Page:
No self-regulation for you, the Federal Trade Commission appears to be telling the data broker segment. While the FTC has seemingly encouraged the online ad targeting industry to police itself in
recent years, the newly released report “Data Brokers: A Call for Transparency and Accountability” takes a very different tack.
The report dug deep into nine providers: Acxiom, CoreLogic, Datalogix, eBureau, ID Analytics, Intelius, PeekYou, Rapleaf and Recorded Future. The findings were quite direct and accusatory, arguing that the ways in which data are used “pose risks to consumers, such as unanticipated uses of data.” One example: segmentation of consumers, which could be used by one client to target ads and by an insurance provider as a way of inferring a consumer's risky behavior.
FTC officials are scheduled to speak to reporters today about details, and the full report is not yet accessible. But in an outline statement announcing the report, the FTC’s criticism of the data brokerage field is unambiguous. The commission claims major firms are harvesting user data from every conceivable corner without consumer knowledge. Most of these firms are also sharing data. They are making “potentially sensitive inferences” about consumers that include ethnicity, income, religious affiliation, political leaning, and health conditions like pregnancy, diabetes and high cholesterol.
The FTC seemed taken aback by the kinds of segmentation they discovered among the brokers. They cited the “Urban Scramble” and “Mobile Mixers” categories as highly concentrated with African-Americans and Latinos who also had lower incomes. A “Rural Everlasting” category was profiled as singles over age 66 with low income and low net worth.
In addition to noting that some companies are storing data indefinitely, raising security concerns, the FTC also made clear it felt consumer choices and controls on how their data was used “are largely invisible and incomplete.”
The FTC considers the risk and lack of transparency profound enough to merit legislation, and it recommends that Congress enact laws on a number of points. For one, the FTC advises a centralized data portal where brokers both explain their practices and give consumers access to their profiles and opt-outs. The FTC went further, however, in asking for disclosure of how data are being interpreted and sourced. What inferences are companies making from the data? As well, the commission wants data broker clients to ask specific permission before using sensitive and health information for any purpose. Consumers also should get a trail of where a risk mitigation product was used to limit a transaction. Consumers should know which broker provided the data so they can track back to the profile to correct or manage their own data.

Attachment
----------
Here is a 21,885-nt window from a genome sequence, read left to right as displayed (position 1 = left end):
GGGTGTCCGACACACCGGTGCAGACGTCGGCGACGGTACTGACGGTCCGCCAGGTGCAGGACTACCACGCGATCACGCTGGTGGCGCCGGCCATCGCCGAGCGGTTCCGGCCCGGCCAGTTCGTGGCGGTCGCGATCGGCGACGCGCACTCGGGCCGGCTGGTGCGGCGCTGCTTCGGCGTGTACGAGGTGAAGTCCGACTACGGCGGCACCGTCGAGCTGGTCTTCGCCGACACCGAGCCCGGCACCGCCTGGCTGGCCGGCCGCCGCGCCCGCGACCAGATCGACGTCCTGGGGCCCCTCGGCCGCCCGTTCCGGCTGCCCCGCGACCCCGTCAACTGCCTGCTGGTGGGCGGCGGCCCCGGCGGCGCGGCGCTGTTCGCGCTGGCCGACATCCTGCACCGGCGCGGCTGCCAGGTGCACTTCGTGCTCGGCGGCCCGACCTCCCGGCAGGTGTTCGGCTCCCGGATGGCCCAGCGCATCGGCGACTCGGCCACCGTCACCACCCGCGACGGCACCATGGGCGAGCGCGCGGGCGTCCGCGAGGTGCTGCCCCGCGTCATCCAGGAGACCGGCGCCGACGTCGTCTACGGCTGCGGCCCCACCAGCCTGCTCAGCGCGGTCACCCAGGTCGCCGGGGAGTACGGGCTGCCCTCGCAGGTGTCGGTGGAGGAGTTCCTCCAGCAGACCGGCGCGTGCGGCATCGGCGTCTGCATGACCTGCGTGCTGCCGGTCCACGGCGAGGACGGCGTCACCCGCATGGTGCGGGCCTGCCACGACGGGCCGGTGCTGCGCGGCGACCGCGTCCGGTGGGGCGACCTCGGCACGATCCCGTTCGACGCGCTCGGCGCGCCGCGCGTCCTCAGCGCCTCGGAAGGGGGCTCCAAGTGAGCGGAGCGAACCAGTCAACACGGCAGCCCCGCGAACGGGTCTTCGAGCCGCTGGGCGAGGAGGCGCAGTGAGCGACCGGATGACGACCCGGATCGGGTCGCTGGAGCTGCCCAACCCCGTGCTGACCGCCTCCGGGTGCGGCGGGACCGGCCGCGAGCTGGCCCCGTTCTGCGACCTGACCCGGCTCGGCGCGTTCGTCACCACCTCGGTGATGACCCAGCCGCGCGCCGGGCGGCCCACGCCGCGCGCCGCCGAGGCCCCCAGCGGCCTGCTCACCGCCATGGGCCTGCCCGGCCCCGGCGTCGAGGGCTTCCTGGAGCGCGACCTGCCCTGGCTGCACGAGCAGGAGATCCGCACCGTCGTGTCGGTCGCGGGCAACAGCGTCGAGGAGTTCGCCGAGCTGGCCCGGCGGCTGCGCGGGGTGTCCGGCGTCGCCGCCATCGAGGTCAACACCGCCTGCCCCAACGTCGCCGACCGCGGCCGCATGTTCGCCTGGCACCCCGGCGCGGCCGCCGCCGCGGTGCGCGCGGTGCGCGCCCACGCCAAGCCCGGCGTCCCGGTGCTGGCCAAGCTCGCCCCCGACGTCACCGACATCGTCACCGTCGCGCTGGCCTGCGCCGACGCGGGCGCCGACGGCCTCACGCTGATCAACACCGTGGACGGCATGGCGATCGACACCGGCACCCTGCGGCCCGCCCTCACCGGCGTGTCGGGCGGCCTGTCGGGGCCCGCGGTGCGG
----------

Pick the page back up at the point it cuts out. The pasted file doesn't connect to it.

While we have to look
at the report itself when available and hear the tone of the FTC officials in their briefing, this strikes me as an important moment in the long story of digital data and consumer privacy. Apart from
the initial COPPA regulations many years ago, I cannot recall a time when a government agency came down this strongly and quickly on the side of legislation.
Those of us covering the online privacy story for many years have always wondered where the third rail of this issue would be. There was a time when using search behavior in a user profile seemed to be crossing a red line for some. And many of us thought mobility and its location tracking would spark real concern and resistance.
I suspect that what we are seeing in this FTC report is less about data collection and more about data use. When people begin to feel that they are being cut off from opportunities, their identities pigeonholed and restricted by data, then the issue comes up against a real hair trigger: limited freedom and unequal treatment.
Argue all you like that companies like health and insurance providers have been making these sorts of risk assessments for years. Arguably, it is the precision of this generation of data collection, mining and targeting in combination with the pervasiveness of its application that distinguishes contemporary data brokerage from anything that preceded it.